On the other hand, Gulf partners, some of Lebanon’s closest allies historically and the home of hundreds of thousands of Lebanese expats, have grown disillusioned by the Lebanese political establishment’s inability to contain Hezbollah’s ascendency. No matter their political calculus, however, cutting ties with Beirut — a decision they are fully entitled to make — can only further strengthen the party’s grip over Lebanon. Many will argue that the latter is already lost to Iran anyway, and that attempting to reverse its slide toward the Iranian orbit is futile. But this rhetoric discounts the more than half the country that remains staunchly opposed to Hezbollah’s influence yet disempowered to counter it alone domestically. It’s not that the Lebanese can contain Hezbollah’s dominance but don’t want to. They want to but they can’t. Last week’s diplomatic storm will not help them do any better.

Follow on Twitter: @chris_abinassif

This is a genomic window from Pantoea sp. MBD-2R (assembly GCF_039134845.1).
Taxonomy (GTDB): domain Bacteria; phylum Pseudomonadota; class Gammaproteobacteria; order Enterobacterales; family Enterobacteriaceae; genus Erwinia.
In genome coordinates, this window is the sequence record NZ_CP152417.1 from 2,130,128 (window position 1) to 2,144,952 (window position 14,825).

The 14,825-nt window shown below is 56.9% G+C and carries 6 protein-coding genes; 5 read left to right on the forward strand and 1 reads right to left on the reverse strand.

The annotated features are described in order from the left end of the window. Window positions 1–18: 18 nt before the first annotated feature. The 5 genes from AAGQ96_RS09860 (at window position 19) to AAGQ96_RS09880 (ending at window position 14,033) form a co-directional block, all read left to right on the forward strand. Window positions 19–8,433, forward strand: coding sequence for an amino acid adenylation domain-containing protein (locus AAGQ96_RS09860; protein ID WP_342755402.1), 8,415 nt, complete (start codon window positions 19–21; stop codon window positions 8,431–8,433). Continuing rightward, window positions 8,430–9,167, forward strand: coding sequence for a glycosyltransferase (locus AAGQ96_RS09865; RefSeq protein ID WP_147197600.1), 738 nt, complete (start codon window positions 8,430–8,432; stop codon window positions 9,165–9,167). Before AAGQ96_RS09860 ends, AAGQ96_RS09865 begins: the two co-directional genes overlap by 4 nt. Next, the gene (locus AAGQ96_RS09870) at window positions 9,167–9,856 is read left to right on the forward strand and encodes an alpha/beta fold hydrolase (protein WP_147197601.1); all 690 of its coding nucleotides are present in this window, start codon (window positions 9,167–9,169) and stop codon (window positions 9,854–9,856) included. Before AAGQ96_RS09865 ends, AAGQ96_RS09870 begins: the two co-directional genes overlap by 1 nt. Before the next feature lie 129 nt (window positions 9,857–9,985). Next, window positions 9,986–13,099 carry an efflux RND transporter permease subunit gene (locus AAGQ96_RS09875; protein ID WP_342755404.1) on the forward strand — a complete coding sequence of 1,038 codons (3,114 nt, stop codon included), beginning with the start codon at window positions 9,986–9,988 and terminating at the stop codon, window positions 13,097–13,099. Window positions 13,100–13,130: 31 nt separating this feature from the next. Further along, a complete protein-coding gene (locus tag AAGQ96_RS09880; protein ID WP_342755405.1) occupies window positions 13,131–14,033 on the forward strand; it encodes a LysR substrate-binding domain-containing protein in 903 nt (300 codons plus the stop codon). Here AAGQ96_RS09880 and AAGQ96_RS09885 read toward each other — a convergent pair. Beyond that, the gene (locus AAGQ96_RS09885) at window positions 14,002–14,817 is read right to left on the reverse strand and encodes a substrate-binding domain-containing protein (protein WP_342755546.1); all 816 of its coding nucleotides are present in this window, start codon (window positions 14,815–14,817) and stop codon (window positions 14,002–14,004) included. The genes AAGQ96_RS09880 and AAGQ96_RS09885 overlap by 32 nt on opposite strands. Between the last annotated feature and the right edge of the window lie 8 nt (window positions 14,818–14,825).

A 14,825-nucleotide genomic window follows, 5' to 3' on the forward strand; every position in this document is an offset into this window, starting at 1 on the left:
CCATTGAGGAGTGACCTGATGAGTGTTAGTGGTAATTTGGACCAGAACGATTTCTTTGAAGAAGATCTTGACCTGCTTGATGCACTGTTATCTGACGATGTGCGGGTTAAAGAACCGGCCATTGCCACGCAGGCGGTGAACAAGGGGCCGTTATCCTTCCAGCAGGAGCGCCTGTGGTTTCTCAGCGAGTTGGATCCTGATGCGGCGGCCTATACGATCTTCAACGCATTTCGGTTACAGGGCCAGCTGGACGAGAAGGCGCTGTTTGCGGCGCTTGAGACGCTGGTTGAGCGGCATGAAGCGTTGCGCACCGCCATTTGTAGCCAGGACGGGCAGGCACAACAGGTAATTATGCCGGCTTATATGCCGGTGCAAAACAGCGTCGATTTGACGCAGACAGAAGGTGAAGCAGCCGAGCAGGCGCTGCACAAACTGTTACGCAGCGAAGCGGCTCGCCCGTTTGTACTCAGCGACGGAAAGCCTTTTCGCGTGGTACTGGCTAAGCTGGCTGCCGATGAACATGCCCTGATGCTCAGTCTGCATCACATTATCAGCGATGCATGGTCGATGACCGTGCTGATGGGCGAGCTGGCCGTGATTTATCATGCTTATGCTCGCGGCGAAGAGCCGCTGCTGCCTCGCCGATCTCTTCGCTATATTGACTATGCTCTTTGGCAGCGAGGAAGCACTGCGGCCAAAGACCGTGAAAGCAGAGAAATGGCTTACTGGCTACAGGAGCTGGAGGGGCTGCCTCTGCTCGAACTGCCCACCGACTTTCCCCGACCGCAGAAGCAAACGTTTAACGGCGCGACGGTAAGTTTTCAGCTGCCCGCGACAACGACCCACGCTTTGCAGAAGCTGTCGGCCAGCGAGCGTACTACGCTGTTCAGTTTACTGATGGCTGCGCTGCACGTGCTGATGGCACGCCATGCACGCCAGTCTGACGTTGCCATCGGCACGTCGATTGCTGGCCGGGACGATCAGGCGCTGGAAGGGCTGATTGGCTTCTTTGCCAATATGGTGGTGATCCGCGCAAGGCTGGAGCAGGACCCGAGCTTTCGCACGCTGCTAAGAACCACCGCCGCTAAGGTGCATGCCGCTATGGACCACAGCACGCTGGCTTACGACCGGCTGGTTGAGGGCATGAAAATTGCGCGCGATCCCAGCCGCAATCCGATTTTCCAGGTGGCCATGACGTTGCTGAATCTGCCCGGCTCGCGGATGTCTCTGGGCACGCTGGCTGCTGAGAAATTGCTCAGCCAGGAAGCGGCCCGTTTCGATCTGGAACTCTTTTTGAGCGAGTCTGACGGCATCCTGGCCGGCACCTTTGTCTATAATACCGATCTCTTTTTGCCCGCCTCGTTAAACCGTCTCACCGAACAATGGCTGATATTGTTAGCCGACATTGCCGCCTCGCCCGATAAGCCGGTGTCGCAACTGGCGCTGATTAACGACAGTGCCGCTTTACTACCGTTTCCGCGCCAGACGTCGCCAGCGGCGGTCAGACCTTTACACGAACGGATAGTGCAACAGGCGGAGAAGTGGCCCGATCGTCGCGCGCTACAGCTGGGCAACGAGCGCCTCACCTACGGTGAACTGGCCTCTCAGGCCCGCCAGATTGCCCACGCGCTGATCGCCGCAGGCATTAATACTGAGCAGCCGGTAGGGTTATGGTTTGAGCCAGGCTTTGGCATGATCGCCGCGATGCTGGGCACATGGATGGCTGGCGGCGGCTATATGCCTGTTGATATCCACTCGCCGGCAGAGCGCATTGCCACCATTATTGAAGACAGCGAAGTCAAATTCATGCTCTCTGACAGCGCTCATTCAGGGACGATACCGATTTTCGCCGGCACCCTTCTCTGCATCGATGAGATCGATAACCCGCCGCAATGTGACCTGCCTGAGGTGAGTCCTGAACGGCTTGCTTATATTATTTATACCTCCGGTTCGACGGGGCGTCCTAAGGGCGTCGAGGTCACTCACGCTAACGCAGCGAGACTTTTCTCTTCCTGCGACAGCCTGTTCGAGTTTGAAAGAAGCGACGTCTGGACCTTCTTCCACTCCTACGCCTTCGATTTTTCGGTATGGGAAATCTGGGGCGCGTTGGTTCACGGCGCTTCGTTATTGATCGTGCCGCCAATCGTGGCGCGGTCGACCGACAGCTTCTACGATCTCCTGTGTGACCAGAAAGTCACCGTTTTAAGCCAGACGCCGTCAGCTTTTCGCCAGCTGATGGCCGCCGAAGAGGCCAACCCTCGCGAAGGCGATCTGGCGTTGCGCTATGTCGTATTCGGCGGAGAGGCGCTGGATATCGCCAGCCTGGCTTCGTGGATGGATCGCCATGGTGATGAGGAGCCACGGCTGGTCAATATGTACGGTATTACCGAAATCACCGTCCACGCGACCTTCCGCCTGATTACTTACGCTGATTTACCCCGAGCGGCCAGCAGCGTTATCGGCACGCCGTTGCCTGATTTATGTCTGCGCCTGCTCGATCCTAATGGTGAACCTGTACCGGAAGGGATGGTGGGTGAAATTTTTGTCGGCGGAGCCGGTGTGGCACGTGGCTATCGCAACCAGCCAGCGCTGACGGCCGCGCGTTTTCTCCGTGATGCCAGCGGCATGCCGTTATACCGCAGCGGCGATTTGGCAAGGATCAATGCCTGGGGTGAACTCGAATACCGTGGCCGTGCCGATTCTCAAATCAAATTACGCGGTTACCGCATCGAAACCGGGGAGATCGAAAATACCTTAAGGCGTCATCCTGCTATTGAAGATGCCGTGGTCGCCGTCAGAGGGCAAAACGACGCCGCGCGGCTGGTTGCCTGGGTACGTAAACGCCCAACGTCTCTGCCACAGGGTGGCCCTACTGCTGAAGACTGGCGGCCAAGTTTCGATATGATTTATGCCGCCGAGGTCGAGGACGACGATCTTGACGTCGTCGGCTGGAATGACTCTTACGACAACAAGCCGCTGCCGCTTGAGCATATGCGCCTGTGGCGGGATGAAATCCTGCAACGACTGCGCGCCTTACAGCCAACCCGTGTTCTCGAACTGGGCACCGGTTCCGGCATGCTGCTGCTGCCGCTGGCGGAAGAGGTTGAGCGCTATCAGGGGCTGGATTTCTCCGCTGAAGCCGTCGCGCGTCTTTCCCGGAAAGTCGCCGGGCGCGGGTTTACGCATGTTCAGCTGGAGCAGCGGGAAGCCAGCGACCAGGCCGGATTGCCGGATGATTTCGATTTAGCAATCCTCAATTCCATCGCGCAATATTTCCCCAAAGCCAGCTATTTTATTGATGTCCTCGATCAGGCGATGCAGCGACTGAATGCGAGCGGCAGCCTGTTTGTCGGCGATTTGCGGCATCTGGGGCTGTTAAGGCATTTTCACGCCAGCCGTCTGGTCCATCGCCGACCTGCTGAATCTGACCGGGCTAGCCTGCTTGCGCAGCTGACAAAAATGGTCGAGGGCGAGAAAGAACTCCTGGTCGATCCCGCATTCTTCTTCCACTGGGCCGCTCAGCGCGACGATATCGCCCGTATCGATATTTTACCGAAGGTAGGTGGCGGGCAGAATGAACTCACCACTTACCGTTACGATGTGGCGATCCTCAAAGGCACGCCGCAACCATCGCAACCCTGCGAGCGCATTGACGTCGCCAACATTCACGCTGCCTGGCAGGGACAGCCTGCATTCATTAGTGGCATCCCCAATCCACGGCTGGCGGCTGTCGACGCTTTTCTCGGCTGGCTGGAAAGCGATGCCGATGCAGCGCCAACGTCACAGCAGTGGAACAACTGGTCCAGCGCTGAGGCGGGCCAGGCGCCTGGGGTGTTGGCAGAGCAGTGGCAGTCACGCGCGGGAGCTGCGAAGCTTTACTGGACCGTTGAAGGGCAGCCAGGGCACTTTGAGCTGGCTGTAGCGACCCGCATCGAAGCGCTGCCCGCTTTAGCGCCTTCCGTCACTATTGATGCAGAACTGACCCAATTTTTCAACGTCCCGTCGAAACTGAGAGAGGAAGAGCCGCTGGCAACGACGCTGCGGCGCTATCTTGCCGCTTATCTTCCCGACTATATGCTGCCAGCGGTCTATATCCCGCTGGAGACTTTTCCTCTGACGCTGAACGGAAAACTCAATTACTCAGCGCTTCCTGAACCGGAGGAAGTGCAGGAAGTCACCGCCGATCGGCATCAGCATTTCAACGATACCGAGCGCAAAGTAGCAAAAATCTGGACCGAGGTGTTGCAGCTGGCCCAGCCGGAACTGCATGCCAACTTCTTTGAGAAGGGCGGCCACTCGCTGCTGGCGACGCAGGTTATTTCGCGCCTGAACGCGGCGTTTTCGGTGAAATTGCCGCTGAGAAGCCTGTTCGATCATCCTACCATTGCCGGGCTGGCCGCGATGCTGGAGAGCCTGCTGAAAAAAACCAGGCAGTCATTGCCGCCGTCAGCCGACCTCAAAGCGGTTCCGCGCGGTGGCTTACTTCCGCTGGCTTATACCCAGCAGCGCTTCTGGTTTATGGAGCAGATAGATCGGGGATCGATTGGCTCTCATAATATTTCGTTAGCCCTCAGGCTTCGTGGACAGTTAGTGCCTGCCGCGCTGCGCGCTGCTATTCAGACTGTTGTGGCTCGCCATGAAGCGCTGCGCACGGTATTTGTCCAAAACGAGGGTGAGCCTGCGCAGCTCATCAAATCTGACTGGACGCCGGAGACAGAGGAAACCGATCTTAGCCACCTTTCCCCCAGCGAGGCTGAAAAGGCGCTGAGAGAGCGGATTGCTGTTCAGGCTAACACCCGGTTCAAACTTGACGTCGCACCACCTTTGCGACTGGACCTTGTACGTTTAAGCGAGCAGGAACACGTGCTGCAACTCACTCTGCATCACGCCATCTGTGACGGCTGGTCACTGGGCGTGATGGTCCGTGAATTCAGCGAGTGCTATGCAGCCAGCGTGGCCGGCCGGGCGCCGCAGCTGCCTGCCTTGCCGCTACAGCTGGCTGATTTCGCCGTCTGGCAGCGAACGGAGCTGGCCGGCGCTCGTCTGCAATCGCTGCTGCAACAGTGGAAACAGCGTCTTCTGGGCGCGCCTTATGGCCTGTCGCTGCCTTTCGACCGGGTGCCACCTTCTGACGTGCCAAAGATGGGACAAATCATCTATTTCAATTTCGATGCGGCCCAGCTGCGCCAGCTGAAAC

Pakistan shaken by Islamic protest movement

Marvin G. Weinbaum
Director, Afghanistan and Pakistan Studies

Marvin G. Weinbaum

When the Pakistani state identifies its domestic enemies, Tehreek-e-Taliban terrorists and Baloch separatists get first mention. Various jihadi groups are also at times accused of engaging in anti-state behavior, and a tribal region social protest movement, the Pashtun Tahafuz Movement (PTM), has been suppressed for threatening national unity. But in recent years the most troublesome antagonist for Pakistan is a movement that has emerged out of a school of Islam traditionally associated with spiritualism and avoidance of the political realm. The Tehreek-e-Labaik (TLP) has been agitating for five years mainly around demands for stricter enforcement of the country’s blasphemy laws. Curiously, the movement currently confronts an Imran Khan government that is also the most visibly Islamic regime that Pakistan has experienced in more than 30 years. Not surprisingly, then, the government has at times wavered between seeing the protesters as violent extremists not to be tolerated and viewing them as a group with whom it shares a number of goals but differs on their implementation.